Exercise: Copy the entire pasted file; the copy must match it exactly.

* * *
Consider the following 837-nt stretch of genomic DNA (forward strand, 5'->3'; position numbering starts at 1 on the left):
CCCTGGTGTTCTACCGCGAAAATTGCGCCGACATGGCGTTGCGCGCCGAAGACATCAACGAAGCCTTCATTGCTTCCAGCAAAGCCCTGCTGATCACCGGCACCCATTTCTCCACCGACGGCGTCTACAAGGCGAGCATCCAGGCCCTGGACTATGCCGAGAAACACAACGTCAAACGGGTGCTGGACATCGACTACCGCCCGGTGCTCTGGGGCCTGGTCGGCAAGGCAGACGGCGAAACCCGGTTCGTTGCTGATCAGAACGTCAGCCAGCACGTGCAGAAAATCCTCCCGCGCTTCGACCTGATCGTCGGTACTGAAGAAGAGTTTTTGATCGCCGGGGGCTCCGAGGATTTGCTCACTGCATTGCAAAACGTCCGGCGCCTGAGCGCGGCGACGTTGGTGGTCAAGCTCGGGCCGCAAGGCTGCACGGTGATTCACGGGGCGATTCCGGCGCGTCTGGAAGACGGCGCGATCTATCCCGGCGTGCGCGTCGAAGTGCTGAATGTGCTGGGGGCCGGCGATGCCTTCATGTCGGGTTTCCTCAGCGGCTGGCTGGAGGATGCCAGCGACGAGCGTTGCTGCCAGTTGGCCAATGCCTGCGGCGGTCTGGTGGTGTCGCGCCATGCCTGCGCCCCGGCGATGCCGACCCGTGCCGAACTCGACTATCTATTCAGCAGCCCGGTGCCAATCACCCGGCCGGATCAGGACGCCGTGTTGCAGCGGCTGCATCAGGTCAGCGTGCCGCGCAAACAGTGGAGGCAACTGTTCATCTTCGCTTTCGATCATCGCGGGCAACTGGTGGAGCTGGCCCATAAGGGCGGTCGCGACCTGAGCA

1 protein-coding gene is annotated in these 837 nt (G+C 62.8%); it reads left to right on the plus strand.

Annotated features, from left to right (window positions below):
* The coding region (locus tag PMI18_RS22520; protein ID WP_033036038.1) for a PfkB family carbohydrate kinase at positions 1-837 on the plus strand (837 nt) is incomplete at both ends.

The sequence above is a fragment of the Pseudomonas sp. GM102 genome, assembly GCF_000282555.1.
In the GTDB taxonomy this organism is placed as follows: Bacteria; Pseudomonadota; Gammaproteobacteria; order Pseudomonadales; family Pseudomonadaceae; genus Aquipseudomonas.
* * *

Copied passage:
Consider the following 837-nt stretch of genomic DNA (forward strand, 5'->3'; position numbering starts at 1 on the left):
CCCTGGTGTTCTACCGCGAAAATTGCGCCGACATGGCGTTGCGCGCCGAAGACATCAACGAAGCCTTCATTGCTTCCAGCAAAGCCCTGCTGATCACCGGCACCCATTTCTCCACCGACGGCGTCTACAAGGCGAGCATCCAGGCCCTGGACTATGCCGAGAAACACAACGTCAAACGGGTGCTGGACATCGACTACCGCCCGGTGCTCTGGGGCCTGGTCGGCAAGGCAGACGGCGAAACCCGGTTCGTTGCTGATCAGAACGTCAGCCAGCACGTGCAGAAAATCCTCCCGCGCTTCGACCTGATCGTCGGTACTGAAGAAGAGTTTTTGATCGCCGGGGGCTCCGAGGATTTGCTCACTGCATTGCAAAACGTCCGGCGCCTGAGCGCGGCGACGTTGGTGGTCAAGCTCGGGCCGCAAGGCTGCACGGTGATTCACGGGGCGATTCCGGCGCGTCTGGAAGACGGCGCGATCTATCCCGGCGTGCGCGTCGAAGTGCTGAATGTGCTGGGGGCCGGCGATGCCTTCATGTCGGGTTTCCTCAGCGGCTGGCTGGAGGATGCCAGCGACGAGCGTTGCTGCCAGTTGGCCAATGCCTGCGGCGGTCTGGTGGTGTCGCGCCATGCCTGCGCCCCGGCGATGCCGACCCGTGCCGAACTCGACTATCTATTCAGCAGCCCGGTGCCAATCACCCGGCCGGATCAGGACGCCGTGTTGCAGCGGCTGCATCAGGTCAGCGTGCCGCGCAAACAGTGGAGGCAACTGTTCATCTTCGCTTTCGATCATCGCGGGCAACTGGTGGAGCTGGCCCATAAGGGCGGTCGCGACCTGAGCA

1 protein-coding gene is annotated in these 837 nt (G+C 62.8%); it reads left to right on the plus strand.

Annotated features, from left to right (window positions below):
* The coding region (locus tag PMI18_RS22520; protein ID WP_033036038.1) for a PfkB family carbohydrate kinase at positions 1-837 on the plus strand (837 nt) is incomplete at both ends.

The sequence above is a fragment of the Pseudomonas sp. GM102 genome, assembly GCF_000282555.1.
In the GTDB taxonomy this organism is placed as follows: Bacteria; Pseudomonadota; Gammaproteobacteria; order Pseudomonadales; family Pseudomonadaceae; genus Aquipseudomonas.